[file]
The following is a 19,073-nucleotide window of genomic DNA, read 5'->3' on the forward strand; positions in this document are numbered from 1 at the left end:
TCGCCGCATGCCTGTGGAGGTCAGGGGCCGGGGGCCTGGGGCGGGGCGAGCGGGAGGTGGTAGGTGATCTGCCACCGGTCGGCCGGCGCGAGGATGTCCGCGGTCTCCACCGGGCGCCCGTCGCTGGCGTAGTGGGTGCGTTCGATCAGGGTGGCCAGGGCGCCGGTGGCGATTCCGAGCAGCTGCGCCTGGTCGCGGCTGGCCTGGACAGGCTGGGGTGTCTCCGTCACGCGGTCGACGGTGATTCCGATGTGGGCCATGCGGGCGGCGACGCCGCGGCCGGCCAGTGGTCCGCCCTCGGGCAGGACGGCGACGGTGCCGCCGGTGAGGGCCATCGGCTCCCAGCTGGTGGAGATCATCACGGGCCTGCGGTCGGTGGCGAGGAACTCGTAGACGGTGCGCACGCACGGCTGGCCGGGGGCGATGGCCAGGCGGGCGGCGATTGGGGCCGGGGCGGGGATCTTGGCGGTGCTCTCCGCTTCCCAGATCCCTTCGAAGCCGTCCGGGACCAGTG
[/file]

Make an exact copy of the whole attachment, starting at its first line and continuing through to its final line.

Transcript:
The following is a 19,073-nucleotide window of genomic DNA, read 5'->3' on the forward strand; positions in this document are numbered from 1 at the left end:
TCGCCGCATGCCTGTGGAGGTCAGGGGCCGGGGGCCTGGGGCGGGGCGAGCGGGAGGTGGTAGGTGATCTGCCACCGGTCGGCCGGCGCGAGGATGTCCGCGGTCTCCACCGGGCGCCCGTCGCTGGCGTAGTGGGTGCGTTCGATCAGGGTGGCCAGGGCGCCGGTGGCGATTCCGAGCAGCTGCGCCTGGTCGCGGCTGGCCTGGACAGGCTGGGGTGTCTCCGTCACGCGGTCGACGGTGATTCCGATGTGGGCCATGCGGGCGGCGACGCCGCGGCCGGCCAGTGGTCCGCCCTCGGGCAGGACGGCGACGGTGCCGCCGGTGAGGGCCATCGGCTCCCAGCTGGTGGAGATCATCACGGGCCTGCGGTCGGTGGCGAGGAACTCGTAGACGGTGCGCACGCACGGCTGGCCGGGGGCGATGGCCAGGCGGGCGGCGATTGGGGCCGGGGCGGGGATCTTGGCGGTGCTCTCCGCTTCCCAGATCCCTTCGAAGCCGTCCGGGACCAGTG